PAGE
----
A four day feast indeed!

So what are we to make of these culinary sculptures and works on paper that we see here tonight, how do we read them? As many of you would know, it was not Louise who traveled to New Orleans earlier this year. It was Gracia Haby and her family who travelled there. And this four day feast is Louise’s gift in exchange for the stories and narratives they brought back with them.

But just like my own daily travels in the French Quarter, I like to think of these works as little maps, or perhaps fragments of a larger map that Louise has steadily been compiling for some time. When Louise first visited the State Library’s Rare Books Collection, it is no co-incidence that the first thing she asked to see were old atlases. And so, together, we pored over the hand-coloured plates of Abraham Ortelius’s 1574 edition of Theatrum Orbis Terrarum, full of strange maps of lost lands, and oceans dotted with ships and sea monsters.

Maps are important to Louise, and if you look hard enough at her body of work to date — whether it be artists' books, prints, zines or a web site — you can see them peeping out of all sorts of unexpected places. And while her art grows out of the domestic, the rituals of everyday life, it equally traces the subtle lines and journeys taken by herself, her family, and her friends — whether down Brunswick Street, or on the No. 69 Tram, or further afield to Portugal or to New Orleans. There is a very short short story by the Argentinean writer Jorge Luis Borges, about a country where the cartographers are so exceptional that eventually they make a map equal in size and detail to the country itself.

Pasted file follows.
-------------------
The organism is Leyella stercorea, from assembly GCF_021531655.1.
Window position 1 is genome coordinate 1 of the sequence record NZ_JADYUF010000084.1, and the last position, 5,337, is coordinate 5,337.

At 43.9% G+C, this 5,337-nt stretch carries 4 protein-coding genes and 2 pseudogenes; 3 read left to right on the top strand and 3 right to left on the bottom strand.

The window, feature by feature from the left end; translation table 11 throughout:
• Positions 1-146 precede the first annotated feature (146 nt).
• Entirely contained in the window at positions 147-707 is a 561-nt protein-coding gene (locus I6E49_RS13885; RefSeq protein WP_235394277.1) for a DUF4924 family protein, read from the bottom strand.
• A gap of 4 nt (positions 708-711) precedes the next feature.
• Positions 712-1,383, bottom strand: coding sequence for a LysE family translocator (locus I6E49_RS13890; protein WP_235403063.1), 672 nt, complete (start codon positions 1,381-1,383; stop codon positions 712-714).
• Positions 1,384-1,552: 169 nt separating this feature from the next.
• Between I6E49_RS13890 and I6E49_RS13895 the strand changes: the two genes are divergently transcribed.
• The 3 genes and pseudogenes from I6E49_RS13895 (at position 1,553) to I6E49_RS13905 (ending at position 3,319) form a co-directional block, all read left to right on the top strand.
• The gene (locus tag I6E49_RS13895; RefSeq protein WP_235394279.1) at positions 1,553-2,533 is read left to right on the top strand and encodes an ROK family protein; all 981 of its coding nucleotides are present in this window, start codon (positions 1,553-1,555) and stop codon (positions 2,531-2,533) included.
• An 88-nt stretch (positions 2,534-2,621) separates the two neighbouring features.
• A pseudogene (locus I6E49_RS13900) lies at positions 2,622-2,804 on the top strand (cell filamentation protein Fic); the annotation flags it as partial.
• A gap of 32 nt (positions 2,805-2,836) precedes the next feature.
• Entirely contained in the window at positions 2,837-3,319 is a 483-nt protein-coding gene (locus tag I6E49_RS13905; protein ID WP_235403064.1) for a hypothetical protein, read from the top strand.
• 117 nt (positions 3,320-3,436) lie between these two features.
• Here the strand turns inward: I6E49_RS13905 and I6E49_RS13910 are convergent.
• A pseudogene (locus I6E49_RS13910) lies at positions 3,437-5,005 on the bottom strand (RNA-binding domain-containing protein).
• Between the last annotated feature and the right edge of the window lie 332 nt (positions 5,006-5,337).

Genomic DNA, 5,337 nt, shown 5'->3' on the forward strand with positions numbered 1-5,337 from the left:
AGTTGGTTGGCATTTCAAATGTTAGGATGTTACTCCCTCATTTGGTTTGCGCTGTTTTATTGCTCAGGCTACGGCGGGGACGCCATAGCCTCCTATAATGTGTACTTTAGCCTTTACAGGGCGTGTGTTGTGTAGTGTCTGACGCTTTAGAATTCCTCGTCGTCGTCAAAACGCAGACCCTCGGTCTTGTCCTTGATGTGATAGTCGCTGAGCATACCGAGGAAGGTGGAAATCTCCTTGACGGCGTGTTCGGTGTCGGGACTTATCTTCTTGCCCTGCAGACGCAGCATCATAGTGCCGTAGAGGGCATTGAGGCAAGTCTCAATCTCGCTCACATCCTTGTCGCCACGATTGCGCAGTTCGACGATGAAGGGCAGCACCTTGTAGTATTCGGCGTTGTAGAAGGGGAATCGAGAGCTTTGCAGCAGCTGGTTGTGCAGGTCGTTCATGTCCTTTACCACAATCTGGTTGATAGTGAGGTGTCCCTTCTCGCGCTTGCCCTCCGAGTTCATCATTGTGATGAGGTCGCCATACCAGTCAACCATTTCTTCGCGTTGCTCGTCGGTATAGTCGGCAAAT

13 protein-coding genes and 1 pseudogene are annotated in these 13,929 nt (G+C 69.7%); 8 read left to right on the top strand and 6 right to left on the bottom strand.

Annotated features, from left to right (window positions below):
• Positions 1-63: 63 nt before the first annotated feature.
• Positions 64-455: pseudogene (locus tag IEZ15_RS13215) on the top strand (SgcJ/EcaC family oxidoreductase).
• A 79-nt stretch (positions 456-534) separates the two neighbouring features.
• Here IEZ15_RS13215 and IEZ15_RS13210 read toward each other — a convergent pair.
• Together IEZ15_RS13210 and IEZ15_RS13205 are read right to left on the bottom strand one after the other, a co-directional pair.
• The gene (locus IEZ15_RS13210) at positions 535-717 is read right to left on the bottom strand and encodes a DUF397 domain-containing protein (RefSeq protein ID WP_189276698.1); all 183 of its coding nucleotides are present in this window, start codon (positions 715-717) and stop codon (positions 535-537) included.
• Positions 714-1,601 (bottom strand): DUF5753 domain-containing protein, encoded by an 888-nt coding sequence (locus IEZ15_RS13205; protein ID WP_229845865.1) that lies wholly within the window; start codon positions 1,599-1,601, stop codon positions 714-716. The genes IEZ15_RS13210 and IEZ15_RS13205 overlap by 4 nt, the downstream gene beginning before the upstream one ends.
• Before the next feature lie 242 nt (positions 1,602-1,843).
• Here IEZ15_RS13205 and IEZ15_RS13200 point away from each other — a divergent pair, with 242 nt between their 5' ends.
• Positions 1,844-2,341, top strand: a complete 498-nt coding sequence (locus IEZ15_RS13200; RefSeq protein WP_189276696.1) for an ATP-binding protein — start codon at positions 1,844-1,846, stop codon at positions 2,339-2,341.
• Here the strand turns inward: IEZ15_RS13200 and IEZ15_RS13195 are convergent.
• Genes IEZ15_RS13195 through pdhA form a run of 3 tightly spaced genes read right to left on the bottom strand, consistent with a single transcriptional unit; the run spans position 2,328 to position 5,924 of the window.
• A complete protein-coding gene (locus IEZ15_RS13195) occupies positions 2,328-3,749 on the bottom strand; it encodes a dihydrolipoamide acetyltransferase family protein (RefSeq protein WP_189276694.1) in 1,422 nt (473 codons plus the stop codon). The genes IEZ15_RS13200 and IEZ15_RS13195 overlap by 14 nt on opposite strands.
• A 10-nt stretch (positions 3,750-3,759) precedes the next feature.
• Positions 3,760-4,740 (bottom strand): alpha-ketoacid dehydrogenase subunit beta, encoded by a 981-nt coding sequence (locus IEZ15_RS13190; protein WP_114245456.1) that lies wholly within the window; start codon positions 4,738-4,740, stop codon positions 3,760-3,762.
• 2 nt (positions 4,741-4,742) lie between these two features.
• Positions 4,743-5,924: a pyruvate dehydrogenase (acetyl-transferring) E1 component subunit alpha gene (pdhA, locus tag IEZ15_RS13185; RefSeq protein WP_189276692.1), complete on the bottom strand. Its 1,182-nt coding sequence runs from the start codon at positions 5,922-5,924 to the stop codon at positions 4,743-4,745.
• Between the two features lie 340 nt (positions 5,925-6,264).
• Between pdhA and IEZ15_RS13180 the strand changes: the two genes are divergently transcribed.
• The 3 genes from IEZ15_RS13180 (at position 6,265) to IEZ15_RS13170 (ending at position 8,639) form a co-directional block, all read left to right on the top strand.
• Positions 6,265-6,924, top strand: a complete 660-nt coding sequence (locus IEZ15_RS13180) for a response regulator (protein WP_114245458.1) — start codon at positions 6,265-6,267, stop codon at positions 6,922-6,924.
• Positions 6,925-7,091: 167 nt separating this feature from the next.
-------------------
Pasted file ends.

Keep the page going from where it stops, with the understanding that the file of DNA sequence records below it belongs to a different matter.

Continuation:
Last year, Louise exhibited a book that measures about 4ft high and about 3ft across. In it she had meticulously recorded, in tiny handwriting, everything that had happened to her over a year. It was called: A Whole Year. I estimate it took about a year to write.

At the heart of Louise’s art, I suspect there is something of the mad desire of those cartographers to record life not at a scale of 1:100 or 1:000, which is how we remember it, but on a scale of 1:1, which is, in all its beauty and hum-drum ordinariness, how we live it.

Des Cowley


Opening Night Playlist
Featuring music compiled by Michael Gray & Peter Haby

Fats Domino, Walking to New Orleans
James Booker, A Taste of Honey
Billie and De De, Peanut Vendor
Professor Longhair, Rum and Coca-Cola
Sweet Emma, Ice Cream (Vocal by Percy Humphrey)
Dejan's Olympia brass band, Marie Laveau
Dejan's Olympia brass band, Muskrat Ramble
James Booker, African Gumbo
Rebirth jazz band, Mardi Gras Medley
Going to the Mardi Gras
Tuba Fats
Blackbird Special
Lil’ Liza Jane
King Nino, Buster Holmes
Frankie Ford, Whiskey Heaven
Fats Domino, Jambalaya (on the bayou)
Percy Humphrey, Bucket’s got a Hole in it
Dr. John, My Indian Red
Dr. John, Goin’ back to New Orleans